WALES' Sevens side is to be replaced with a Great Britain team in the HSBC World Rugby Sevens Series next season.

The move has been mandated by governing body World Rugby which has said Great Britain teams must entered in the men's and women's series from 2023, at the expense of the individual nations, as it is Team GB that competes at the Olympic Games.

The Olympics is fast becoming the major showpiece for Sevens and for rugby union on an international scale beyond the sport's core countries.

The Welsh Rugby Union, England's Rugby Football Union and Scottish Rugby have confirmed a joint approach for the venture.


It means that Great Britain will be a representative team in the World Series for men and women, replacing England, Scotland and Wales in the men’s competition and England in the women’s, although each union will retain individual Commonwealth Games and Rugby World Cup status, depending on qualification.

The 2023 Sevens Series, which starts this November in Hong Kong, will be used to determine the top four qualifying spots for the Paris 2024 Olympics. 

WRU performance director Nigel Walker said, “This is a real opportunity for Welsh players to reach an Olympic Games."

The Welsh men's sevens side, at the weekend, qualified for this September's Rugby World Cup Sevens tournament in Cape Town South Africa, while the men's and women's side are also competing at the Commonwealth Games - in which Wales is always represented in its own right - this month in Birmingham.

The Wales men's team won the 2009 Rugby Sevens World Cup.

The respective unions and World Rugby are in discussions regarding further playing opportunities for the England, Scotland and Wales teams.

Great Britain’s men won silver at the 2016 Rio Olympics and were fourth in Tokyo last year, while GB women finished fourth on both of those occasions.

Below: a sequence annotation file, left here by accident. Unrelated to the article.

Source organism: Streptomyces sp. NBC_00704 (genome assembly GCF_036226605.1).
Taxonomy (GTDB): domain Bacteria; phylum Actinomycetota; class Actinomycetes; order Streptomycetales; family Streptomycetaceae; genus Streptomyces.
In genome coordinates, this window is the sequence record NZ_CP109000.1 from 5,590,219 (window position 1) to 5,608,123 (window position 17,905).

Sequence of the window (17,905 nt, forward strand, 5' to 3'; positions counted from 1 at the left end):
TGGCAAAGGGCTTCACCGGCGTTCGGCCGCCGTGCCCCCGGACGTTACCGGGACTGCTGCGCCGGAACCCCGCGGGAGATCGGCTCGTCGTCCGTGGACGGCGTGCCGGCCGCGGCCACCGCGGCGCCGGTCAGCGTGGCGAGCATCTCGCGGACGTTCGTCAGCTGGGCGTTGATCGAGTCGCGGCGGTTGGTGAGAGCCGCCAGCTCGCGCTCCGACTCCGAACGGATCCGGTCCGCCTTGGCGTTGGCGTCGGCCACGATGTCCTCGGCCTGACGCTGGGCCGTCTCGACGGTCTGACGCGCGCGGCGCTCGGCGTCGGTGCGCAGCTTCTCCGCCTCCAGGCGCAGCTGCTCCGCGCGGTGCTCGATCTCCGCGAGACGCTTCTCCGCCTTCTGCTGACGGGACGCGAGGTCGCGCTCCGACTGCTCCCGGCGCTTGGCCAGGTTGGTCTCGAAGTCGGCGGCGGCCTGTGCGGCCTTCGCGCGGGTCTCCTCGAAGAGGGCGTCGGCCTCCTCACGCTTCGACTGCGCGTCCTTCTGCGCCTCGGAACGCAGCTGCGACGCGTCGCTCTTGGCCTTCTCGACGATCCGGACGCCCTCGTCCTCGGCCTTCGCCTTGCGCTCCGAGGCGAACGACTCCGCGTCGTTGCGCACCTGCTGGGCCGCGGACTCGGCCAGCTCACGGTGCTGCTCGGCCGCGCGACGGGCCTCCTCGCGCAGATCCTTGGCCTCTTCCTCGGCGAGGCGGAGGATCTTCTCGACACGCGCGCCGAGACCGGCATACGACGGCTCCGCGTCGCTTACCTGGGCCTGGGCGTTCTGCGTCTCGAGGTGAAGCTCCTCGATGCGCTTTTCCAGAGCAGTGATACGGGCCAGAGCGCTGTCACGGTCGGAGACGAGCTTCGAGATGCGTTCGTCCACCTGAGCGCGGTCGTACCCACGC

Prospects for the men’s and women’s GB squads looked bleak a year before Tokyo, though, amid significant cuts made to British sevens programmes.


Although funding was then obtained ahead of the Olympics via a commercial partnership struck between the RFU, Scottish Rugby, WRU and The National Lottery promotional fund, post-Tokyo uncertainty remained.

A statement released by the RFU said coaches and playing squads would be confirmed ahead of the World Series men’s opener in Hong Kong in November and women’s launch in Dubai the following month.

The statement added: “The mandating of Olympic teams from the 2023/24 season means all three unions acknowledge the importance of transferring to GB from the forthcoming campaign (2022/23) to embrace this new era with GB as the representative team on the World Series moving forward.”

RFU performance director Conor O’Shea said: “This is a seminal day for sevens.

“It is the right way forward, giving Team GB a real opportunity to go to the Olympic Games with the right preparation, to compete on a level playing field with other sevens programmes and most importantly, enables us all to give certainty to staff and players as to the future of the programme.

Great BritainThe Great Britain men’s squad won silver at the 2016 Rio Olympics (Owen Humphreys/PA)

“We will be working hard now to finalise the structures to support GB so we are ready to start the 2023 World Rugby Sevens Series with a bang, moving towards Paris 2024 and beyond.”

Scottish Rugby’s high performance director Jim Mallinder added: “We are acutely aware of Scotland’s heritage and passion for sevens rugby. As such, we remain fully committed to a Scotland sevens programme to develop our players and coaches.

“The move to a GB sevens team on the World Series will give Scottish players, both men and women, a unique opportunity to represent and compete on the largest global stage through the World Series and Olympic Games.”

The WRU's Walker added: “We will maintain male and female sevens programmes in Wales to develop players and coaches and make sure there is a pipeline of talent culminating in the opportunity to push for GB selection, and ultimately compete at an Olympics.”

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